Lupus Alae

Spiritflights, fledgling and ancient


STILL still here. 2013 and onward!

Here we are, in 2013, and I am back again! I've been regularly blogging about the mundane and vaguely interesting bits of life over at, but keeping up even that much has proved itself a challenge.

It's not that I failed to post here because I haven't been doing my Bardic coursework or walking deeper into my Druidic journey and studies, but because I have been. I have so much to say that I don't even know where to begin!

It's looking like I may be ready for entrance to the Ovate grade in late spring. If there's anything these past two years in the Bardic grade have taught me, though, it's that the spirit has its own timing -- and that that is a beautiful and respectable thing. You can't rush through the spiritwork you need to do, especially the foundational work, or you cheat yourself and are likely to stumble or feel lost later on. I am thoroughly enjoying where I am, even as I feel called forward.

Forward I will my own good time. That in itself is a life lesson I've never really embraced before, or allowed myself to fully experience. I am not beholden to any schedule, even my own dreamed-up plans.


Imbolc gifts

I meant to pop on here yesterday to wish everyone a blessed Imbolc. What a wonderful point in the wheel of the year!

I did not get to celebrate as fully as I would have liked, but I did mark the occasion with prayer and a return to ritual work. I really am un-stuck now, and I found it entirely fitting that the lesson I'm on addresses the very problem I was having. 

There is a deep connection for me with Brighid, and this is her time. My ritual work is as-yet very simple, but I feel the effects of opening myself to the goodness of Spirit and the god/dess faces who guide me. I am still working off the attitudes of my prior experiences with faith in some ways (so many organized paths are guilt-based!), and the vestiges of old ways make me more hesitant, timid, than I would otherwise be. It is improving though, with time and effort.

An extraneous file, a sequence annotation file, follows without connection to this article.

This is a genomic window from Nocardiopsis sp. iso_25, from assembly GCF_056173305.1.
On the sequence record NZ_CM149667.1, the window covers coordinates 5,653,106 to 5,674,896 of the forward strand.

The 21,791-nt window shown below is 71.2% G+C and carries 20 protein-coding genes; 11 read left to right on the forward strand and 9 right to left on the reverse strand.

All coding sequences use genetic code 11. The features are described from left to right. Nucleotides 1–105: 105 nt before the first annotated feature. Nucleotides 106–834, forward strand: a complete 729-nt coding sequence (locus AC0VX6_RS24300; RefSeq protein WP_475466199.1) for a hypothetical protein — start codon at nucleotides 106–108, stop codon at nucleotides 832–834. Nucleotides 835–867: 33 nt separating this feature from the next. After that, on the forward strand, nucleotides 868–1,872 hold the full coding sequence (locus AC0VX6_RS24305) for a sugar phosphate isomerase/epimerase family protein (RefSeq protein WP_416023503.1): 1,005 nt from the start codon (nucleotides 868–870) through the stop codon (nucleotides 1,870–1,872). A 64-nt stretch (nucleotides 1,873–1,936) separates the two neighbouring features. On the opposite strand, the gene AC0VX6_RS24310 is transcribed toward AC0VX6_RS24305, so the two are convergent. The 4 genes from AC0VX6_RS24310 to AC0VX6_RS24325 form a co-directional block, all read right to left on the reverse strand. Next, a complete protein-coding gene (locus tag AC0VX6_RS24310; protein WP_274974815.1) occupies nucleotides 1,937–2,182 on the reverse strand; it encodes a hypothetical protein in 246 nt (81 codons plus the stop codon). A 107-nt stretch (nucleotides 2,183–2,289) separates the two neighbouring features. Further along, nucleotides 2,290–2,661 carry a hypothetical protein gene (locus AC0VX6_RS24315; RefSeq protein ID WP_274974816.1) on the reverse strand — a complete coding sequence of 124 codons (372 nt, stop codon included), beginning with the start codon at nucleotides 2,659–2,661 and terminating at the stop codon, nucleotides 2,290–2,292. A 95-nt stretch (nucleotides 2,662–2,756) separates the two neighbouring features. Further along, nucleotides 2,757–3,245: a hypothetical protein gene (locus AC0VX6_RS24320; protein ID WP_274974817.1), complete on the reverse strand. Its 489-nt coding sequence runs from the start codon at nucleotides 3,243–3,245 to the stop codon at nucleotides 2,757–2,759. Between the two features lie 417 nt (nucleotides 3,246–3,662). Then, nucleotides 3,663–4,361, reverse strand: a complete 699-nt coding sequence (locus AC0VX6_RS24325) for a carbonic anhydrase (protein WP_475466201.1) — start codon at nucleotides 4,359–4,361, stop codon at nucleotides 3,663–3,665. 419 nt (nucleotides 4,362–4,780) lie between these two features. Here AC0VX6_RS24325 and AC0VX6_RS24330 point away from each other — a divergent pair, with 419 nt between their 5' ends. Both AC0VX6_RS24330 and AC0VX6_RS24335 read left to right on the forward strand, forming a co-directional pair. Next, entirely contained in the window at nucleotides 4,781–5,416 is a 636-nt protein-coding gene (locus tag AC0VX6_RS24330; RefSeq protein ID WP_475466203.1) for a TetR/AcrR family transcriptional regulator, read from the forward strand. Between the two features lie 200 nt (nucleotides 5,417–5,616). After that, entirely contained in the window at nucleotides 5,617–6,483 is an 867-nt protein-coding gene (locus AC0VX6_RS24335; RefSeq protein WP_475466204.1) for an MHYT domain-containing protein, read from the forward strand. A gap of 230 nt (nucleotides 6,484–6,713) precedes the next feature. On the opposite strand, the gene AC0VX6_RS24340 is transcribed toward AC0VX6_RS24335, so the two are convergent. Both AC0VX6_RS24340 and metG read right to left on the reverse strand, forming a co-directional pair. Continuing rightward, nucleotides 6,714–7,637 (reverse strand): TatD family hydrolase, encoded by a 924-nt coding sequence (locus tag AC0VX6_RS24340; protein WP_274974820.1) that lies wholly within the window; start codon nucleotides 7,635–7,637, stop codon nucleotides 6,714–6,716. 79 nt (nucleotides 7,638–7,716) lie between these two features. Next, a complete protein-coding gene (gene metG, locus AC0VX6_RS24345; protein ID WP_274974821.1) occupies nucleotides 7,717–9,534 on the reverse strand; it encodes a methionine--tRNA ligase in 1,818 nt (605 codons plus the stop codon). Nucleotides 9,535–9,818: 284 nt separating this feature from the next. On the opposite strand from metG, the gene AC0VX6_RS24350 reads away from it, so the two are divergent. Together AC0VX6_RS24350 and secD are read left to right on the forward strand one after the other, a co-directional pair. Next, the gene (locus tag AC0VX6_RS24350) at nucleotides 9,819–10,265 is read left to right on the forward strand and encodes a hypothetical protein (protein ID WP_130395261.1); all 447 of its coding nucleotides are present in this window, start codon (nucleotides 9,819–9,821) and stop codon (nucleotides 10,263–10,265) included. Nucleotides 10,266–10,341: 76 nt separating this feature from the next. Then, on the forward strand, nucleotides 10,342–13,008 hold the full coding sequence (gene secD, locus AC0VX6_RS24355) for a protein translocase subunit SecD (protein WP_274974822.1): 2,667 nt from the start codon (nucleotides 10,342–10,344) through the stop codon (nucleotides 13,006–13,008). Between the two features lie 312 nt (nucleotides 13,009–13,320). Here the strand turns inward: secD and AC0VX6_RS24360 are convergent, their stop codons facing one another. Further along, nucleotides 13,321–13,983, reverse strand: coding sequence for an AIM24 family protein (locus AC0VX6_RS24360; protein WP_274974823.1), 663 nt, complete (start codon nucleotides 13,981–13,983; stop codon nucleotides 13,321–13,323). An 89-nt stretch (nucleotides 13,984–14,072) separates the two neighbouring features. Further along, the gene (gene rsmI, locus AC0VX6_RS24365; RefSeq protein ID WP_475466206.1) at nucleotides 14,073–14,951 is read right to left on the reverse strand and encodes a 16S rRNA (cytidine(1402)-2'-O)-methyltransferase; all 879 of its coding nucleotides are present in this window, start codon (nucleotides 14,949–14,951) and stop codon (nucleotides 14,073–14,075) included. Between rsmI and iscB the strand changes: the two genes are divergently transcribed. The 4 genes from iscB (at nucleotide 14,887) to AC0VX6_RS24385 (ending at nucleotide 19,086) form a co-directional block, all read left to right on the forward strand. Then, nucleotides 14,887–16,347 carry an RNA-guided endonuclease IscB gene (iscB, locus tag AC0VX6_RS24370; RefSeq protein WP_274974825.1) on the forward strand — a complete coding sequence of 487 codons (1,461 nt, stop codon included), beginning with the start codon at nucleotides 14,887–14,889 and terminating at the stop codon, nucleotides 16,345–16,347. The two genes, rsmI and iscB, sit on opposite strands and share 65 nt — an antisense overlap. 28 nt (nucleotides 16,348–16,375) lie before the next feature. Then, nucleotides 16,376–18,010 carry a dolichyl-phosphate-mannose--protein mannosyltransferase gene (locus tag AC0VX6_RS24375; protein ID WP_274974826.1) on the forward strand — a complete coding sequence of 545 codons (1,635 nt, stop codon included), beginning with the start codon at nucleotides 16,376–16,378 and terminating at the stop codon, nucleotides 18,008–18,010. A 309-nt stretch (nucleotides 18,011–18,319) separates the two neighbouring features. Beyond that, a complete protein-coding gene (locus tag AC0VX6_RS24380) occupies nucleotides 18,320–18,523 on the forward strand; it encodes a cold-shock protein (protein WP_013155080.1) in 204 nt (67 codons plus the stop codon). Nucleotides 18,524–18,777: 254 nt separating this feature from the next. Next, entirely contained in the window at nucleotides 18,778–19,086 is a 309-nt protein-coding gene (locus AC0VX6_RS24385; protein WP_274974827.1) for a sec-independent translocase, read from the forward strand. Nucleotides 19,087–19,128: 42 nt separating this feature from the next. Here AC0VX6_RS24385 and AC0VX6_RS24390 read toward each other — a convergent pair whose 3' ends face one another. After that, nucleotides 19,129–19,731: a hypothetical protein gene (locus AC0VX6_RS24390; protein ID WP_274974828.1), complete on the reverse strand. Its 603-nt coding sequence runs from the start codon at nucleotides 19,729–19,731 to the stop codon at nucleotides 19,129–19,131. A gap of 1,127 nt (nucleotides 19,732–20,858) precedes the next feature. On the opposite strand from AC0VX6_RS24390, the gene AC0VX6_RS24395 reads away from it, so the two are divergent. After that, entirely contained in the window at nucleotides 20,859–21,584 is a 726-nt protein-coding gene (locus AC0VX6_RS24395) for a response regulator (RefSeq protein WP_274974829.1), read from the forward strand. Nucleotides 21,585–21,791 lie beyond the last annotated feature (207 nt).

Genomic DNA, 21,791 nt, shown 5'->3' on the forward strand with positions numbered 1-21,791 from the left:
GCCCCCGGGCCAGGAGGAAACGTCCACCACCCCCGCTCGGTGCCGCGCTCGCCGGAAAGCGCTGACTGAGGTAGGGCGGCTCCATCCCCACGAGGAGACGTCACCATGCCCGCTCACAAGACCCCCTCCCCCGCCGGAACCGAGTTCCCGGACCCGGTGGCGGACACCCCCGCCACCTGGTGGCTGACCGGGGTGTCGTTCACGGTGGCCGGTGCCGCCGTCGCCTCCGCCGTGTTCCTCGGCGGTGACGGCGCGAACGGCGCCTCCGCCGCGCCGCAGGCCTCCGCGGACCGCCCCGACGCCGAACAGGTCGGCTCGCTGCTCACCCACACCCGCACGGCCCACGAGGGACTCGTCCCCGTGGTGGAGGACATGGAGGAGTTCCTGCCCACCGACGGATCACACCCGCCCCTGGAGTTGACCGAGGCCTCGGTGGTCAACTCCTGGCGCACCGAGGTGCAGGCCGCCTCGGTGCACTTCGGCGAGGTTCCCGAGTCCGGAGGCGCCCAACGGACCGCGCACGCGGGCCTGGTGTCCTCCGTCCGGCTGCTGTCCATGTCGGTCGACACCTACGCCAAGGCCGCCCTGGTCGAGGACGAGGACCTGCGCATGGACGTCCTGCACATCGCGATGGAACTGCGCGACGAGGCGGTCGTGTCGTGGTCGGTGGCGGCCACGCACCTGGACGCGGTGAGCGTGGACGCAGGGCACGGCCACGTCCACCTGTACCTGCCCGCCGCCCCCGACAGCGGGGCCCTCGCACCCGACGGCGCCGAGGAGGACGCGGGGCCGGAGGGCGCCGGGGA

Do you remember in my last post when I spoke of feeling unbalanced, off-kilter, when I haven't kept up with my lessons and spiritual/ritual practice? The inverse is also true. :)

I've been having trouble sleeping this week, more trouble than usual. I just can't seem to stay asleep, and when I've dreamed, the dreams have been unpleasant. Last night, though, was a completely different story.

Last night, I was asleep within ten minutes of crawling into bed. I slept straight through until my alarm went off. And my dream...I dreamed such a lovely scene, of making a corn dolly for Imbolc with friends, lovingly tying on a bit of red ribbon that I'd saved especially for the occasion. I can picture the village, see the smiling faces, feel the excitement of marking the turn toward spring and honoring the Mother.

I woke up happy, musing on my dream. It felt like a gift, if that makes any sense (and even if it doesn't!). So too has this day. I feel balanced again, back in tune with a vital part of myself.

Thank you, Brighid, for your blessings as the first blossoms break through the wintering earth. The blossoms in my heart are no less promising. :)

Still here!

Hello, all. :) I hope your 2012 has been wonderful thus far and is only a hint at the great things to come later on. 

I don't do New Year's resolutions, per se, but perhaps I should next time. I've discovered I'm very bad at actually doing the things I need to do for me. I keep telling myself things like, I'll blog after I do X and Y and Z and by the time all of that is done, I'm too tired or all my words have fled! The same is very unfortunately true lately for my Druid practice. 

And what's worse is that when I don't do these things, when I don't talk to the wide world out there via this blog, about my random observations and spirit-related thoughts and musings, and when I don't take the time I need to progress in the gwersu, I suffer for it. My mood is less even-keeled. I'm more easily irritated; life gets to me when it should roll off easily. 

I've been stuck on a particular lesson, and I kept making myself the promise that I would reach out to my tutor and see what she had to say on it. I never did. My poor tutor has a very poor communicator in me, even though I'd love to message back and forth with her. I don't know what stops me there, but that's a problem I want to address, and not on some airy-fairy tomorrow when I might not get to it. That's something I'm working on this weekend. And I will update y'all once I've made contact. Putting it here will keep me accountable.